Other things I really like—because the heater doesn’t depend on engine coolant getting warm, the heat is near-instantaneous (Leafs use a heat pump, as it is more efficient than resistive heat). This is fantastic on cold mornings—with the heat and defrost on, and the steering wheel and seat heat on, it only takes a minute or so to be completely comfortable, AND have an ice-free and defrosted windshield. Not so with my Subaru—I’d be sitting in the driveway for quite some time trying to get the windshield clear enough to drive. And, you can access the cars via the internet, and check on your state of charge, or to turn the heat or air-conditioning on. (This feature enables you to use wall power, instead of the battery, to get the car to a comfortable temperature, and to get it there before you even get to the car.)

charge screen

The on-line screen to remotely check on charging status and to control climate control settings.

There are a few tiny things I don’t like, but they’re really just quibbles.  Continue reading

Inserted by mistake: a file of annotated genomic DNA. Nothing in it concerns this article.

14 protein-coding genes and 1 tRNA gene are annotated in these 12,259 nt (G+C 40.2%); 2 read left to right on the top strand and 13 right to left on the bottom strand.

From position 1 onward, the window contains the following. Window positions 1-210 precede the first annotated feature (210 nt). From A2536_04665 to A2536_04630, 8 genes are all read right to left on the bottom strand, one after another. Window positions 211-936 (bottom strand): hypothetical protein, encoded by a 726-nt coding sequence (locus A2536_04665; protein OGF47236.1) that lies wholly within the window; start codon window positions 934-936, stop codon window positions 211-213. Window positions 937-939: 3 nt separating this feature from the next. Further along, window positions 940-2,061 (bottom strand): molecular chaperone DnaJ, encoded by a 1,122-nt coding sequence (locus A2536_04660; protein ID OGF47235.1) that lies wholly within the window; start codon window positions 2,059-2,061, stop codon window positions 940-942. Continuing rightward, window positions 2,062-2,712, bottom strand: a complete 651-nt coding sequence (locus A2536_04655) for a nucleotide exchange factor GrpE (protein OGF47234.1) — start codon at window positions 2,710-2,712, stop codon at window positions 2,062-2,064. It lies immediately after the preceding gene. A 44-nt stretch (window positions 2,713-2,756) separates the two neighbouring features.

The Role of Self-Sufficiency

Farmer in Andra Pradesh, India.

Subsistence farming in Andra Pradesh, India.

Ever wonder where the phrase “dirt poor” comes from? It might have come from describing someone who farms at a subsistence level. Non-mechanized (or even partially mechanized) subsistence farmers are “dirt-poor” the world over, and have been throughout history. From medieval times, to the rural Inca in the 16th century, to many North Korean farmers today, such lifestyles, despite generations of handed-down expertise and skill, barely produce enough food for families to survive. As such, nearly everyone in such societies is scraping by as a poor farmer; production is so low that only a small fraction of the society can be supported in non-farming endeavors.